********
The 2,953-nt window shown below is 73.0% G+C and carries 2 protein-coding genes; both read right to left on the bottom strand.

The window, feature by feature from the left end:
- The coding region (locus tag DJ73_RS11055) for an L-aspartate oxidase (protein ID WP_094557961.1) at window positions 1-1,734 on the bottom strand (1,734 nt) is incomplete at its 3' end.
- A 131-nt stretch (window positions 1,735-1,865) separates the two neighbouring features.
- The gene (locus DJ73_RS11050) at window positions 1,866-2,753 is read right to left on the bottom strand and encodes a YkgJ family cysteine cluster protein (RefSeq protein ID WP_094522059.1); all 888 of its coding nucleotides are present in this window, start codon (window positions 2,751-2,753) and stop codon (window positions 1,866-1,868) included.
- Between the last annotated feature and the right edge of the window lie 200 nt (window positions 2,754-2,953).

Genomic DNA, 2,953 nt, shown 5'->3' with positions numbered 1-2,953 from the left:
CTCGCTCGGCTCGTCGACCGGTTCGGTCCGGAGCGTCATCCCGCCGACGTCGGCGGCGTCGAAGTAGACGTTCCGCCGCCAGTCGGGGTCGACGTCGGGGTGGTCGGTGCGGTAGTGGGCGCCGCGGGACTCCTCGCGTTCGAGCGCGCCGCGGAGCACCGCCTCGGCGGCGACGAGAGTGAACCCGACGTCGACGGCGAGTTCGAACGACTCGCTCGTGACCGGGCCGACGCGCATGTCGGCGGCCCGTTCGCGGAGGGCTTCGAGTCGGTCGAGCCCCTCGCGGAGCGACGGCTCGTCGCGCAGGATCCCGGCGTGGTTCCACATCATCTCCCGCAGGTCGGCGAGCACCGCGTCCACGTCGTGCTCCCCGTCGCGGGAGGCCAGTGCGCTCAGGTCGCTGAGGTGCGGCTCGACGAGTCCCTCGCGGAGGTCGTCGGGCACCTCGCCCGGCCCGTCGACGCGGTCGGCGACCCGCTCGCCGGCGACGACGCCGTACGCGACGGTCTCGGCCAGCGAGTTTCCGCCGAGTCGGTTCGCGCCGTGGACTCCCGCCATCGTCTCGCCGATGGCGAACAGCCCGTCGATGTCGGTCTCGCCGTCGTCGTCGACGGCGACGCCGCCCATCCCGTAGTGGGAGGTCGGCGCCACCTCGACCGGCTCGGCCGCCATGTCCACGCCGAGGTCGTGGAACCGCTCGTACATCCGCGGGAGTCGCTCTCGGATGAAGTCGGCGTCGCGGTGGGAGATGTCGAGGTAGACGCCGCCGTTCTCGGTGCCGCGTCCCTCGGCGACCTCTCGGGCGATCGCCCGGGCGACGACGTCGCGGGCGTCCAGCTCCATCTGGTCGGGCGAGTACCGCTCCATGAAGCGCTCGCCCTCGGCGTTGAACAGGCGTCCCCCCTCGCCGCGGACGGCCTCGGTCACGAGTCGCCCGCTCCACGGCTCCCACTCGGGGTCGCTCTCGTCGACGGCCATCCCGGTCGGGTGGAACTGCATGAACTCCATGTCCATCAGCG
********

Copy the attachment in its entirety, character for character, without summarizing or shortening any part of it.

The 2,953-nt window shown below is 73.0% G+C and carries 2 protein-coding genes; both read right to left on the bottom strand.

The window, feature by feature from the left end:
- The coding region (locus tag DJ73_RS11055) for an L-aspartate oxidase (protein ID WP_094557961.1) at window positions 1-1,734 on the bottom strand (1,734 nt) is incomplete at its 3' end.
- A 131-nt stretch (window positions 1,735-1,865) separates the two neighbouring features.
- The gene (locus DJ73_RS11050) at window positions 1,866-2,753 is read right to left on the bottom strand and encodes a YkgJ family cysteine cluster protein (RefSeq protein ID WP_094522059.1); all 888 of its coding nucleotides are present in this window, start codon (window positions 2,751-2,753) and stop codon (window positions 1,866-1,868) included.
- Between the last annotated feature and the right edge of the window lie 200 nt (window positions 2,754-2,953).

Genomic DNA, 2,953 nt, shown 5'->3' with positions numbered 1-2,953 from the left:
CTCGCTCGGCTCGTCGACCGGTTCGGTCCGGAGCGTCATCCCGCCGACGTCGGCGGCGTCGAAGTAGACGTTCCGCCGCCAGTCGGGGTCGACGTCGGGGTGGTCGGTGCGGTAGTGGGCGCCGCGGGACTCCTCGCGTTCGAGCGCGCCGCGGAGCACCGCCTCGGCGGCGACGAGAGTGAACCCGACGTCGACGGCGAGTTCGAACGACTCGCTCGTGACCGGGCCGACGCGCATGTCGGCGGCCCGTTCGCGGAGGGCTTCGAGTCGGTCGAGCCCCTCGCGGAGCGACGGCTCGTCGCGCAGGATCCCGGCGTGGTTCCACATCATCTCCCGCAGGTCGGCGAGCACCGCGTCCACGTCGTGCTCCCCGTCGCGGGAGGCCAGTGCGCTCAGGTCGCTGAGGTGCGGCTCGACGAGTCCCTCGCGGAGGTCGTCGGGCACCTCGCCCGGCCCGTCGACGCGGTCGGCGACCCGCTCGCCGGCGACGACGCCGTACGCGACGGTCTCGGCCAGCGAGTTTCCGCCGAGTCGGTTCGCGCCGTGGACTCCCGCCATCGTCTCGCCGATGGCGAACAGCCCGTCGATGTCGGTCTCGCCGTCGTCGTCGACGGCGACGCCGCCCATCCCGTAGTGGGAGGTCGGCGCCACCTCGACCGGCTCGGCCGCCATGTCCACGCCGAGGTCGTGGAACCGCTCGTACATCCGCGGGAGTCGCTCTCGGATGAAGTCGGCGTCGCGGTGGGAGATGTCGAGGTAGACGCCGCCGTTCTCGGTGCCGCGTCCCTCGGCGACCTCTCGGGCGATCGCCCGGGCGACGACGTCGCGGGCGTCCAGCTCCATCTGGTCGGGCGAGTACCGCTCCATGAAGCGCTCGCCCTCGGCGTTGAACAGGCGTCCCCCCTCGCCGCGGACGGCCTCGGTCACGAGTCGCCCGCTCCACGGCTCCCACTCGGGGTCGCTCTCGTCGACGGCCATCCCGGTCGGGTGGAACTGCATGAACTCCATGTCCATCAGCG